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Russian 737 on ILS 263 knots over the fence.

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Russian 737 on ILS 263 knots over the fence.

Old 11th Feb 2021, 09:45
  #1 (permalink)  
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Russian 737 on ILS 263 knots over the fence.

Flight director addiction can do that to you..

Incident: Aeroflot B738 at Moscow on Jan 24th 2021, high speed, high sink rate ILS approach, GPWS alert
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Old 11th Feb 2021, 11:14
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I think last year the Russians changed from QFE to QNH, and Sheremetyevo is at 600' AMSL. They are also giving up meters for the western feet (for altitude).

So, a crew who isn't very current in COVID conditions, looking at 800' on the altimeter, and reverting to previous experience thinking "That's 800 feet to go, I can still do this" and then getting the shock of becoming visual 200' above the ground.

... and perhaps even thinking "that's 800 meters to go..."??
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Old 11th Feb 2021, 11:39
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Interesting handling skills.....
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Old 11th Feb 2021, 12:24
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Similar to PIA8303 at Karachi last year, thankfully the Russians went around just in time.
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Old 11th Feb 2021, 13:54
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Not exactly. In my opinion, it doesn’t seem like there was an intentional violation to continue to land from this unstable approach. Like Centaurus said: Flight director addiction (or dependency). Blindly following FD guidance into a 8 degree nose down attitude with 2680 fpm without noticing all the parameters and not realising they are this close to the ground. They were in IMC, and as Checkboard said, they were probably not used to feet and QNH.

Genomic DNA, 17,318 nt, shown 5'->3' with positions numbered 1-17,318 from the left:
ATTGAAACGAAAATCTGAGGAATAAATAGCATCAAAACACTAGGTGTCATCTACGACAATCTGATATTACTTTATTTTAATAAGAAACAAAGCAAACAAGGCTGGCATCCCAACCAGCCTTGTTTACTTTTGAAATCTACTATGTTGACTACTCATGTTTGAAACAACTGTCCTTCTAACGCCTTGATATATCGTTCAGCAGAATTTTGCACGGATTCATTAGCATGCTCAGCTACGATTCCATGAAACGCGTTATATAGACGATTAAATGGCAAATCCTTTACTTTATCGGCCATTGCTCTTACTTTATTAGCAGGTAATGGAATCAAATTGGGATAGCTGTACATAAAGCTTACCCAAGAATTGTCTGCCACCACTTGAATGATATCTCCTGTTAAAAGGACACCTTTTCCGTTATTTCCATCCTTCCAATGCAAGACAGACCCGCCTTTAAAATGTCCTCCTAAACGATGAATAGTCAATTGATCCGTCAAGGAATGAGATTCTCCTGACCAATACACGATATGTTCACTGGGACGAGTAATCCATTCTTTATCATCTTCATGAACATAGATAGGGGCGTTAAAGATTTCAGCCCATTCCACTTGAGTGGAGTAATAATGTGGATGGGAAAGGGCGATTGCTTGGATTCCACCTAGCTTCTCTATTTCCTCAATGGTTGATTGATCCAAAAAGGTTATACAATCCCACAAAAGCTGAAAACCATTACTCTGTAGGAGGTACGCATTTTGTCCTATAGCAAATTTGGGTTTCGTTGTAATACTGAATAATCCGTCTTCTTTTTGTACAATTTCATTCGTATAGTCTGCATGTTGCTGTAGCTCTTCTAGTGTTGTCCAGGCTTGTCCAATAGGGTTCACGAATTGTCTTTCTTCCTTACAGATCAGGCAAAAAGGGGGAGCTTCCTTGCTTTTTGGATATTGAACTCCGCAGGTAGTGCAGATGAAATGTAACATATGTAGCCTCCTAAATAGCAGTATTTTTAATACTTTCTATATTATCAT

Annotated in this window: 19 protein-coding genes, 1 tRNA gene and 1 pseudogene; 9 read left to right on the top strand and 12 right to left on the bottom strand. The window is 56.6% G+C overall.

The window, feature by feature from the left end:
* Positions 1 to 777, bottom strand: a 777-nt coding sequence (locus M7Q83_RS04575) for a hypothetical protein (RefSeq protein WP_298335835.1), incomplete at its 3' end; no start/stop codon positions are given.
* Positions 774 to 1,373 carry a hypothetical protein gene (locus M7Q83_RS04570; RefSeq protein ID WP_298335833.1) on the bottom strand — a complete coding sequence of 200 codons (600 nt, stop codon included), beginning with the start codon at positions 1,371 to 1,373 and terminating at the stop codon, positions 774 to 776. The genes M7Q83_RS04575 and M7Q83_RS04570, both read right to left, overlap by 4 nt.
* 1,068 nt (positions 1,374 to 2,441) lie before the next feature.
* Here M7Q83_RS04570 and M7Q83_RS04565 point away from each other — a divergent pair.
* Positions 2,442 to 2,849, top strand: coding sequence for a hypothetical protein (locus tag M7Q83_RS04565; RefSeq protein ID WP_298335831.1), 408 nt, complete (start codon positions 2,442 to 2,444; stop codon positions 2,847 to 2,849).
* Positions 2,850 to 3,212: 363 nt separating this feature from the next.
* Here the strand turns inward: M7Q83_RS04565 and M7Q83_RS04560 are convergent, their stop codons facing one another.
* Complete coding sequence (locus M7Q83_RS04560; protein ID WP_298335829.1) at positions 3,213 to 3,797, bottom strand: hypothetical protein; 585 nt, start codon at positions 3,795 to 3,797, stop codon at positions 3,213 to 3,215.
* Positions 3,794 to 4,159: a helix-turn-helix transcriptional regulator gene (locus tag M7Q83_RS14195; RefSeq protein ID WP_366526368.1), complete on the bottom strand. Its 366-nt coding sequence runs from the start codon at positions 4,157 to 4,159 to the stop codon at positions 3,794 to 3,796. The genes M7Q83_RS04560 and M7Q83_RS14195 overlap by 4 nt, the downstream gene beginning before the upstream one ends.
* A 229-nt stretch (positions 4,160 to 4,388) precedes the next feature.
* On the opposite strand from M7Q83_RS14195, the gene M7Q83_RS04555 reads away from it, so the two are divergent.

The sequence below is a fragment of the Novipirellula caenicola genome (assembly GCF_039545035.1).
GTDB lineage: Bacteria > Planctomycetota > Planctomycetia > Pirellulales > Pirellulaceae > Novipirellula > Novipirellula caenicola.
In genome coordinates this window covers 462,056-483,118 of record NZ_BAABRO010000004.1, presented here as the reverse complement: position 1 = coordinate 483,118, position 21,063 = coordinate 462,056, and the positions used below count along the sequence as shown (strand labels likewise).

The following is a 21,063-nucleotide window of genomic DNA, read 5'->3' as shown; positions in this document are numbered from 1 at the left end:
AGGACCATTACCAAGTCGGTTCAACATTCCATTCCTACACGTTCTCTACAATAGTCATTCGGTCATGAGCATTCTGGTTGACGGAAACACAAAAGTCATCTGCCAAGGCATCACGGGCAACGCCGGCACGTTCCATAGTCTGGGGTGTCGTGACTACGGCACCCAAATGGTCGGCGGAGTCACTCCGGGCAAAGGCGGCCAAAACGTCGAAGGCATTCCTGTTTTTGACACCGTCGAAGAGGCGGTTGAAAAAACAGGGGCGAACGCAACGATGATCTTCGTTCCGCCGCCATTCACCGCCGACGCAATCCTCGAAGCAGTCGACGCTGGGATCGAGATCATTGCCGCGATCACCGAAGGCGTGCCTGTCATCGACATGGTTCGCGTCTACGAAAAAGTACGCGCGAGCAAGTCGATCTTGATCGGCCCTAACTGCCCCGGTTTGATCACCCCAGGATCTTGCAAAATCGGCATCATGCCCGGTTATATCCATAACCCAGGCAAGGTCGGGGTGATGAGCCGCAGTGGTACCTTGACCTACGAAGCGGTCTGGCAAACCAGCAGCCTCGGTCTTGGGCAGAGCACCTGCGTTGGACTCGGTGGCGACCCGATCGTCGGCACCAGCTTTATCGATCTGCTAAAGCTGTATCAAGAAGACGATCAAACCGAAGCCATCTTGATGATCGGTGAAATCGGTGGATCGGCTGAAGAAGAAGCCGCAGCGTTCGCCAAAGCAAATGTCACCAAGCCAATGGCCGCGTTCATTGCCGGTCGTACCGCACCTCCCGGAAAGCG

But more data is needed, like height vs. distance and GS indication. This can be a case of false GS signal. RoD from 1100 to 2680 fpm as instructed by the FD seems abnormal. Unless they got high on the glide and the FDs were only indicating to re-intercept. Either way, those RoDs and that pitch should have rung a bell earlier, before they got a GPWS warning. But luckily they followed the GPWS.
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Old 11th Feb 2021, 14:56
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Russian VSIs are in meters per second which might have added to the confusion if they were used to operating on this standard and were now looking at feet per minute. The wind is given as 42 kts speed but no direction, if it was a tailwind it wouldn’t have helped the situation. Auto pilot and auto thrust off suggests he wanted a bit of practice to get current again.

Possibly a bit on the fast side initially but salvageable. Slightly late flap extension at slightly high speed could have caused the aircraft to balloon resulting in a strong pitch down command from the FDs. Landing weight not given but a high weight would have added to the problem.

It looks like a bit of manual flying went wrong and energy wasn’t correctly managed, likely that the crew may not have been very current either.

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Old 11th Feb 2021, 16:27
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"The wind is given as 42 kts speed but no direction, if it was a tailwind it wouldn’t have helped the situation".

Surface wind (per the METAR) was 140 at 8 kts.
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Old 11th Feb 2021, 21:56
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This must have been a NG with short field package (the regular NG only have blow back for flaps 30 and 40).
These aircraft are slippery since you only get full leading edge slats when flaps > 25.
The regular NG get full leading edge slats when flaps = 10 or greater.
This makes a big difference when you are hot and high.
Not sure if they have a mixed fleet or only short field versions, but if you are used to the
basic type, you can get a surprise when you fly the short field type.

This may or may not have been a factor, just throwing it out there.
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Old 11th Feb 2021, 22:59